We aim to program irrigation to optimise water budgeting to turf grass plants according to a number of agronomic factors.
These include: the seasonal transpiration demand of the turf grass species, seasonal soil evaporation, seasonal plant growth, seasonal rainfall, water holding capacity of the soil and other.
For instance, cool season turf grass plants a have greater water requirement for survival through late summer then the warm season grasses such as couch or kikuyu. Warm season grasses are in dormancy through the cold winter months and require minimal watering. The presence of moss and algae is symptomatic of overwatering.
Through summer in Melbourne’s sand belt, cool season grasses benefit from frequent short period watering of the immediate root zone, rather than long infrequent deep watering where much of the water is drained into the water table. This is because of the very poor water holding capacity of sandy soil type.
We are frequently called upon to trouble shoot an older existing lawn irrigation system. Investigative fault finding can be very time consuming and often it’s less costly and more certain to replace suspect components.
Hydraulic failures such as a cracked or leaking pipe or component, a stuck or failed valve can be identified and fixed relatively easily.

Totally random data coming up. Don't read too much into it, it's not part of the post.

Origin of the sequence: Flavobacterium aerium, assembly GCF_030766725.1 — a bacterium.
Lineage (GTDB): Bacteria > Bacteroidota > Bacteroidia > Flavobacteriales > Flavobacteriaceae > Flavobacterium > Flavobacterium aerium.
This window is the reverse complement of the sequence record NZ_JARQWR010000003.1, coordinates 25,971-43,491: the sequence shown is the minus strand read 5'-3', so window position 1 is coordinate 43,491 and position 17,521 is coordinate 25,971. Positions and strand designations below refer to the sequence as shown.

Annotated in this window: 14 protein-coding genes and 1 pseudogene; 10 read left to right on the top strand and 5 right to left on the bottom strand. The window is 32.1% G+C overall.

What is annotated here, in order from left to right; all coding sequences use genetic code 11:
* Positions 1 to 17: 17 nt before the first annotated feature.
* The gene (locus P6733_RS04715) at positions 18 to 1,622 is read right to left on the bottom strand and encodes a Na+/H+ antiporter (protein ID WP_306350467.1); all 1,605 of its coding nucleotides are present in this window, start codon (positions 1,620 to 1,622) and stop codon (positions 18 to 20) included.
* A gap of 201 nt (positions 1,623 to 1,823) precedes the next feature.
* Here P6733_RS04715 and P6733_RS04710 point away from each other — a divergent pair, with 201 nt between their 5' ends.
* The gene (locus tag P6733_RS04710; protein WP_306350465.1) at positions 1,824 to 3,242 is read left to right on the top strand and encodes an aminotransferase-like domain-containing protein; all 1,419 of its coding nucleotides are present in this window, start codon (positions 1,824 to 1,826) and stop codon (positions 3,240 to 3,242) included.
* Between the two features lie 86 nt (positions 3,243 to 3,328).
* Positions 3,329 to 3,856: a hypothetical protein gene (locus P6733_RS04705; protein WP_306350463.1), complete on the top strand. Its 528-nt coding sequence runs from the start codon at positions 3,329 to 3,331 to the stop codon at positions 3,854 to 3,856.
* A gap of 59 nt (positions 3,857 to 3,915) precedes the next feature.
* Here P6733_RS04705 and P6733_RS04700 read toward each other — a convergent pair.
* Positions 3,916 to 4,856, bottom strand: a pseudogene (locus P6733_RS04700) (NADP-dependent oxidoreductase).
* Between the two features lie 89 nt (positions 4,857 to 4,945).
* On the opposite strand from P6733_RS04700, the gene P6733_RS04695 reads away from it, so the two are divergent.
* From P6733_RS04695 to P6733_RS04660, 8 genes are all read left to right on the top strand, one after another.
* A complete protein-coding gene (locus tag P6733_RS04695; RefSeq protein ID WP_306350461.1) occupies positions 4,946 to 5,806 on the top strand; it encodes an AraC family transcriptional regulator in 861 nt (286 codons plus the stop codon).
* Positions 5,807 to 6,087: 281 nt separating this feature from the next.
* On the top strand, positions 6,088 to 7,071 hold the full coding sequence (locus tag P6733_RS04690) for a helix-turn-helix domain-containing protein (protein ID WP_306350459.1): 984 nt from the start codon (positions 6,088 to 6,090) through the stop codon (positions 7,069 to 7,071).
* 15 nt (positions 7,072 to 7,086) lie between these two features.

On the other hand, electrical faults such as short or partial are much more difficult to diagnose and fix. electrical components include the station controller, wiring , valve solenoids and switches.
Irrigation systems operate on 28 volts with around 30 ohms of resistance through the controller ports, solenoids and the wiring. To diagnose an electrical short, we us a multi-metre and determine voltage and resistance of components throughout the system. It can be painstaking process of elimination and it takes time. It can be a faulty solenoid , but most often its an electrical short in the wiring looms.
Recently, we diagnosed and rectified solenoid and electrical faults in an elaborate, 20 station commercial grade irrigation system. The system had mains-tank switch, 3 x 9 core wiring looms (27 wires) buried to 0.5 m depth under paths, separate master valves for mains and a 90,000 litre tank, a maze of poly piping from retro grade system extensions, 12 separate perimeter spaced valve boxes and a 20 station Hunter ICC controller. There were no record of the system build for the 15-year-old system available.
By using logic, a process of elimination, experience of irrigation layout, and knowledge of electrical circuits; we were able to fault find the failed system. We used a multi-metre to extensively test voltage and resistance across the controller, switches, station wires for and aft, and solenoids. We were able to pin point problems, repair and restore the system to full functionality. However, as expected, the process was time consuming.
Solenoid typically have 30 ohms of resistance. If there is infinite resistance, suspect an open circuit, if there is 10 ohms of resistance and other solenoids are measuring 30 ohms, suspect a wiring short. This needs to be identified.
Most often a wiring short or open circuit is the culprit. Trouble is it can be difficult to accurately identify. It could be a damaged wire, dislodged connector wire, an open wire exposed to water and soil, or other.
Sometimes the transformer within the irrigation controller gives up and requires replacement.
Reseedmylawn undertake system investigations, hydraulic and electrical fault finding, component refitting and emergency repairs.